They had played a few shows to test the waters. How much would hard core fans pay for their last chance to see The Stones? The veteran fans on Stones fan sites (, said that the previous shows in London, New Jersey and Brooklyn had tickets available at the last minute. You could walk up and buy a ticket on the night of the show. There could be tickets around for those with the nerve to wait.   
As the date of the show arrived, prices did come down. My sister Joan persevered and got tickets from Craigslist. We paid $200 a ticket about a week before the show. We were glad to have tickets in hand, or at least the computer print out. There’s always doubt when you don’t have a ticket.  
It was a bit surreal going to the show. It was hard to believe we were really heading to another Stones show. This would be show number forty for me. There was some pre-Stones angst. This could really, really be the last time. There was a different kind of urgency. We told tales of former tours. 
We got in line to enter the Oakland Coliseum, now the Oracle Arena. Most of the crowd were obvious Stones veterans. There was about a half hour wait, and then we made it through the metal detector. This could be normal in Oakland now for all I know.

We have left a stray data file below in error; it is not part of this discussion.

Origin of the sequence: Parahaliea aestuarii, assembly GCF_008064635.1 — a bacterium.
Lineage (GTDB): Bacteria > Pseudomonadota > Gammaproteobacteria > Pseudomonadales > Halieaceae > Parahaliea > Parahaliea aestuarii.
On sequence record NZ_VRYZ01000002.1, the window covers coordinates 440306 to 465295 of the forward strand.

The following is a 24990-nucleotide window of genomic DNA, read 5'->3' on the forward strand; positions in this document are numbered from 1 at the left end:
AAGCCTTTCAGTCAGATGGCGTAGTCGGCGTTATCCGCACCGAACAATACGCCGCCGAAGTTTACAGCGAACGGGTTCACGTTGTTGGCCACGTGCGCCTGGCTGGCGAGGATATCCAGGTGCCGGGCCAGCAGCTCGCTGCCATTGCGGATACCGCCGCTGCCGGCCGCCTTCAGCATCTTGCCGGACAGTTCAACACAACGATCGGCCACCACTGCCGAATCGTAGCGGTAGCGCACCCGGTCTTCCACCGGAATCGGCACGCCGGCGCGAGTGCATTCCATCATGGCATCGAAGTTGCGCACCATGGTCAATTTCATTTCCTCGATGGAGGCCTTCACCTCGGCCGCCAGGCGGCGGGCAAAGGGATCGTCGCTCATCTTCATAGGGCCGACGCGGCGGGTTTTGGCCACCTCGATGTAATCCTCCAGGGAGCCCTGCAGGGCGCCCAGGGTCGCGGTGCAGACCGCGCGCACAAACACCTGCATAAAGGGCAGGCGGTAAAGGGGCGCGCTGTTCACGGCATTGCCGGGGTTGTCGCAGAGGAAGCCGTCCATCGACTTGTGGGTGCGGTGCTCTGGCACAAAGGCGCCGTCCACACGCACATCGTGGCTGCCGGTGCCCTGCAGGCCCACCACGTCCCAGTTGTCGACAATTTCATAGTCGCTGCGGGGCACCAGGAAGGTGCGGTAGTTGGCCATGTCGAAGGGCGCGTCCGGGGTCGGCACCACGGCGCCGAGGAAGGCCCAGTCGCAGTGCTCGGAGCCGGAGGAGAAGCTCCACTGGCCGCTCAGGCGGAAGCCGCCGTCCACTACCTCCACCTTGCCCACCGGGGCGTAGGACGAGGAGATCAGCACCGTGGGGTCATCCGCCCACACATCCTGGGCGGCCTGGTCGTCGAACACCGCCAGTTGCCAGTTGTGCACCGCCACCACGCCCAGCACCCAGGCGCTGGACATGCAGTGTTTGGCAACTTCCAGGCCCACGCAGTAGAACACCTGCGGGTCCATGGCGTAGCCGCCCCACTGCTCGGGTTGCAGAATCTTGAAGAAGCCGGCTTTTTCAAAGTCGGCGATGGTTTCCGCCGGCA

Our seats were in the rafters, but that was fine with me. I was content to watch the awesome spectacle from upstairs. The stage took up space, but it wasn’t as huge as the stages used at outdoor shows. A large ramp in the form of the Stones tongue logo circled the area in front of the stage. Inside the ramp was “the pit area.” Posters on Shidobee said that seeing The Stones from the pit was a once in a lifetime experience. The original face price of pit tickets was $1,000! 
We were cut off from some of the huge screens overhead, but that was all right. I usually want to see them, not the screen. The sound was great. There was a little “bounce” off the ceiling, but it was worth it to see them in a relatively intimate (17,000) arena.
The crowd was settling in. It’s not as surprising to see wild looking geezers using canes to get to the seats in the upper reaches. This was an old demographic. There were very few kids. With these ticket prices no one was taking a gamble that the kids might be bored.